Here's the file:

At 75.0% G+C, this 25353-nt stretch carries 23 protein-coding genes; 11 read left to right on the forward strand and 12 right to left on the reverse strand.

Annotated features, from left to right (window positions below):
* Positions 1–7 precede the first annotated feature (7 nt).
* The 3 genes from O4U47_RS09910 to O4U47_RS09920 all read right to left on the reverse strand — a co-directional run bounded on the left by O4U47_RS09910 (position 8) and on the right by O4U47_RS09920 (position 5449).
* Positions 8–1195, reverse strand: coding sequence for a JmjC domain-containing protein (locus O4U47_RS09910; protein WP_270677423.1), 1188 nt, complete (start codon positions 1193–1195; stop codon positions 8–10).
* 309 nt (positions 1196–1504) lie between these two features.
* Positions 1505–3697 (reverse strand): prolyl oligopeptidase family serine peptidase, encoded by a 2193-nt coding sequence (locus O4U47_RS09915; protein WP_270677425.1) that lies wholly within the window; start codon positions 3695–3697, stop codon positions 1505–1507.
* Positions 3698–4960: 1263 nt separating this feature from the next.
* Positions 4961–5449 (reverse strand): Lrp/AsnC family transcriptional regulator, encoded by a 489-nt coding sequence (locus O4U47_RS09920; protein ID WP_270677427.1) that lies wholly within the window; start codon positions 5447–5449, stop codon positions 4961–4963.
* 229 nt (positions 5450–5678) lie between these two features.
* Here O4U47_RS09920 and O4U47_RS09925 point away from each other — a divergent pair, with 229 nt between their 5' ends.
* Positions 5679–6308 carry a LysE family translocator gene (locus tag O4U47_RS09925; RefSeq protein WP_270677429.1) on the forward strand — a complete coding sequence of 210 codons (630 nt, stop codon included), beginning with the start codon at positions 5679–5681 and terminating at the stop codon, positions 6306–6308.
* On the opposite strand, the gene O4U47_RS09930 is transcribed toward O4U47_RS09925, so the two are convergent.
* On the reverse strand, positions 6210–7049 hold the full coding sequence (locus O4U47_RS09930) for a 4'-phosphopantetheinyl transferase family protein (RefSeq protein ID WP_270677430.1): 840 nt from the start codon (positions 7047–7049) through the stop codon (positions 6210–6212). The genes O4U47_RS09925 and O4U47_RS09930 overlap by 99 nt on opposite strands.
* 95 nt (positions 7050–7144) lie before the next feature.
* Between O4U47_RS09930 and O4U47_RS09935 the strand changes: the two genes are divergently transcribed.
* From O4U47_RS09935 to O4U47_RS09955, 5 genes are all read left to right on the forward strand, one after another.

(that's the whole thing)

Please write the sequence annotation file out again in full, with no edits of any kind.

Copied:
At 75.0% G+C, this 25353-nt stretch carries 23 protein-coding genes; 11 read left to right on the forward strand and 12 right to left on the reverse strand.

Annotated features, from left to right (window positions below):
* Positions 1–7 precede the first annotated feature (7 nt).
* The 3 genes from O4U47_RS09910 to O4U47_RS09920 all read right to left on the reverse strand — a co-directional run bounded on the left by O4U47_RS09910 (position 8) and on the right by O4U47_RS09920 (position 5449).
* Positions 8–1195, reverse strand: coding sequence for a JmjC domain-containing protein (locus O4U47_RS09910; protein WP_270677423.1), 1188 nt, complete (start codon positions 1193–1195; stop codon positions 8–10).
* 309 nt (positions 1196–1504) lie between these two features.
* Positions 1505–3697 (reverse strand): prolyl oligopeptidase family serine peptidase, encoded by a 2193-nt coding sequence (locus O4U47_RS09915; protein WP_270677425.1) that lies wholly within the window; start codon positions 3695–3697, stop codon positions 1505–1507.
* Positions 3698–4960: 1263 nt separating this feature from the next.
* Positions 4961–5449 (reverse strand): Lrp/AsnC family transcriptional regulator, encoded by a 489-nt coding sequence (locus O4U47_RS09920; protein ID WP_270677427.1) that lies wholly within the window; start codon positions 5447–5449, stop codon positions 4961–4963.
* 229 nt (positions 5450–5678) lie between these two features.
* Here O4U47_RS09920 and O4U47_RS09925 point away from each other — a divergent pair, with 229 nt between their 5' ends.
* Positions 5679–6308 carry a LysE family translocator gene (locus tag O4U47_RS09925; RefSeq protein WP_270677429.1) on the forward strand — a complete coding sequence of 210 codons (630 nt, stop codon included), beginning with the start codon at positions 5679–5681 and terminating at the stop codon, positions 6306–6308.
* On the opposite strand, the gene O4U47_RS09930 is transcribed toward O4U47_RS09925, so the two are convergent.
* On the reverse strand, positions 6210–7049 hold the full coding sequence (locus O4U47_RS09930) for a 4'-phosphopantetheinyl transferase family protein (RefSeq protein ID WP_270677430.1): 840 nt from the start codon (positions 7047–7049) through the stop codon (positions 6210–6212). The genes O4U47_RS09925 and O4U47_RS09930 overlap by 99 nt on opposite strands.
* 95 nt (positions 7050–7144) lie before the next feature.
* Between O4U47_RS09930 and O4U47_RS09935 the strand changes: the two genes are divergently transcribed.
* From O4U47_RS09935 to O4U47_RS09955, 5 genes are all read left to right on the forward strand, one after another.